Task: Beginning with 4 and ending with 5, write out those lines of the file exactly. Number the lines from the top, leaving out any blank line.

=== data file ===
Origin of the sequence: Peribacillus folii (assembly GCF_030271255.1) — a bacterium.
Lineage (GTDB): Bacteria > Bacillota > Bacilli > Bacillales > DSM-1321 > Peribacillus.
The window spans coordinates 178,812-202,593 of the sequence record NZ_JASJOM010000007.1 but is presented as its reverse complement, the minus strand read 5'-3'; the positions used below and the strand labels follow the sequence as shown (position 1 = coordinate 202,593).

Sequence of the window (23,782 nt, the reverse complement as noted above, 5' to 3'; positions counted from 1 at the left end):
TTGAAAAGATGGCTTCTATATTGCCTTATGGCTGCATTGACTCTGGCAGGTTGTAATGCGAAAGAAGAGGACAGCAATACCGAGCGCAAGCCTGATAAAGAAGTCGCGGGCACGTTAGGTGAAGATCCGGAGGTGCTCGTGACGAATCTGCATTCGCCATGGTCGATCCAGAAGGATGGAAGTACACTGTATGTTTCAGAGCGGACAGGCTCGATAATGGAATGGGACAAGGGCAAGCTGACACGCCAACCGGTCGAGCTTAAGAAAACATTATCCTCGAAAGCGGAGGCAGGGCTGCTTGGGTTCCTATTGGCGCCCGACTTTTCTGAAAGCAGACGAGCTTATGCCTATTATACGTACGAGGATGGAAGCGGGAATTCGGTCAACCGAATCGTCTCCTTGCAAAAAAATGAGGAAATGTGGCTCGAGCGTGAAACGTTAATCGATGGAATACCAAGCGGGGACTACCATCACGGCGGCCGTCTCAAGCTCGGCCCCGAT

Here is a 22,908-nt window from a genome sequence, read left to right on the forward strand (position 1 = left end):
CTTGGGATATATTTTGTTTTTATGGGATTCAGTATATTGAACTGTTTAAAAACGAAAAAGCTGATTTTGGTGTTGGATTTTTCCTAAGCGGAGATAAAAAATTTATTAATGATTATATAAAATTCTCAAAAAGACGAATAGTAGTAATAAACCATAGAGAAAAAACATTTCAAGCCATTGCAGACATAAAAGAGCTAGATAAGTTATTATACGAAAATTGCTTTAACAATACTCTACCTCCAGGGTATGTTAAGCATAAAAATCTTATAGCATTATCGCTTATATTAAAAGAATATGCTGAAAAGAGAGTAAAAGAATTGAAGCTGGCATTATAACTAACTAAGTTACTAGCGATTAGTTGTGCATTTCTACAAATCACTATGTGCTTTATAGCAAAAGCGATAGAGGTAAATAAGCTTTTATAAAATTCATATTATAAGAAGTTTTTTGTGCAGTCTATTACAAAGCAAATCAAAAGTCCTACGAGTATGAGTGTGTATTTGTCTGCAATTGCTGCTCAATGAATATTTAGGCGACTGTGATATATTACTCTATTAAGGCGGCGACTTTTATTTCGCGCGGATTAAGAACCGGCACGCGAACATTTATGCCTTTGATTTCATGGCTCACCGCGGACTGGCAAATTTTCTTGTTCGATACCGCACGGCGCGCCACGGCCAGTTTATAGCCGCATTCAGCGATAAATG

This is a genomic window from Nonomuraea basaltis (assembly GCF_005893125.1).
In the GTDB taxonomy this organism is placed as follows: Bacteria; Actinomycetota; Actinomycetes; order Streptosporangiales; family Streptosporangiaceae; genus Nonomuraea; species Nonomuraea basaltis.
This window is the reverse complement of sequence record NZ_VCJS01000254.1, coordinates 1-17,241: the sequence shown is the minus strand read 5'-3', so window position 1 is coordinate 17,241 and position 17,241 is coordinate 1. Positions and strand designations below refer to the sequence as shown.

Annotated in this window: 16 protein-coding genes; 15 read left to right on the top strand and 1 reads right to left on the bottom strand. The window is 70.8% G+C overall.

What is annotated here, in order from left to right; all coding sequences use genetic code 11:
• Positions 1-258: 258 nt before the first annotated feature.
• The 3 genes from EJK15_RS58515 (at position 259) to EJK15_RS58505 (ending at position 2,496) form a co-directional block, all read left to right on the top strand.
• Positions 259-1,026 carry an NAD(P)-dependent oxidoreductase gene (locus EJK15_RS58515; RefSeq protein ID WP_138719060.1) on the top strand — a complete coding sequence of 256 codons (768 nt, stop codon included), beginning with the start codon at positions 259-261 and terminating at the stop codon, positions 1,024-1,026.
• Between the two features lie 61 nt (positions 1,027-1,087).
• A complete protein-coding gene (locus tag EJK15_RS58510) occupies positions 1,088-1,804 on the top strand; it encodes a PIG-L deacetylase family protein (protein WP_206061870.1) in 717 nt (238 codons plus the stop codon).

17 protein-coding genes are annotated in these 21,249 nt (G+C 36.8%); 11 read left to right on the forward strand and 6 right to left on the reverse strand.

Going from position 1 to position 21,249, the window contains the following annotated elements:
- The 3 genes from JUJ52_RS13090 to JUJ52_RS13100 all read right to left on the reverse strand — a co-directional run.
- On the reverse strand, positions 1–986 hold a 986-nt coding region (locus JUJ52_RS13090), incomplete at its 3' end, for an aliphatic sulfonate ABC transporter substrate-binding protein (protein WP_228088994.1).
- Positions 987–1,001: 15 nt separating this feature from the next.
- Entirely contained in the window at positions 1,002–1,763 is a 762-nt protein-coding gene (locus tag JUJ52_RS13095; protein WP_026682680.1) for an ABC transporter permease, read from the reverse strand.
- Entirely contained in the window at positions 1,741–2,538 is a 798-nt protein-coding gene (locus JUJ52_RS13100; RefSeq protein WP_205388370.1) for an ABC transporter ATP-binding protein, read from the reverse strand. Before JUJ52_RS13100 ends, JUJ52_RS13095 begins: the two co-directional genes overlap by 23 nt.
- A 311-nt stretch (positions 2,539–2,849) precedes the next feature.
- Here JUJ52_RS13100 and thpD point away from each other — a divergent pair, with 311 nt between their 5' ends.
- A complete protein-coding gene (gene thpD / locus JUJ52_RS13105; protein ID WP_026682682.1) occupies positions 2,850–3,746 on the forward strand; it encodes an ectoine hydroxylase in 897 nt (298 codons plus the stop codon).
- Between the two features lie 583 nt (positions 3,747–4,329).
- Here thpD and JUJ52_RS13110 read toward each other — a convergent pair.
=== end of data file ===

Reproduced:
Sequence of the window (23,782 nt, the reverse complement as noted above, 5' to 3'; positions counted from 1 at the left end):
TTGAAAAGATGGCTTCTATATTGCCTTATGGCTGCATTGACTCTGGCAGGTTGTAATGCGAAAGAAGAGGACAGCAATACCGAGCGCAAGCCTGATAAAGAAGTCGCGGGCACGTTAGGTGAAGATCCGGAGGTGCTCGTGACGAATCTGCATTCGCCATGGTCGATCCAGAAGGATGGAAGTACACTGTATGTTTCAGAGCGGACAGGCTCGATAATGGAATGGGACAAGGGCAAGCTGACACGCCAACCGGTCGAGCTTAAGAAAACATTATCCTCGAAAGCGGAGGCAGGGCTGCTTGGGTTCCTATTGGCGCCCGACTTTTCTGAAAGCAGACGAGCTTATGCCTATTATACGTACGAGGATGGAAGCGGGAATTCGGTCAACCGAATCGTCTCCTTGCAAAAAAATGAGGAAATGTGGCTCGAGCGTGAAACGTTAATCGATGGAATACCAAGCGGGGACTACCATCACGGCGGCCGTCTCAAGCTCGGCCCCGAT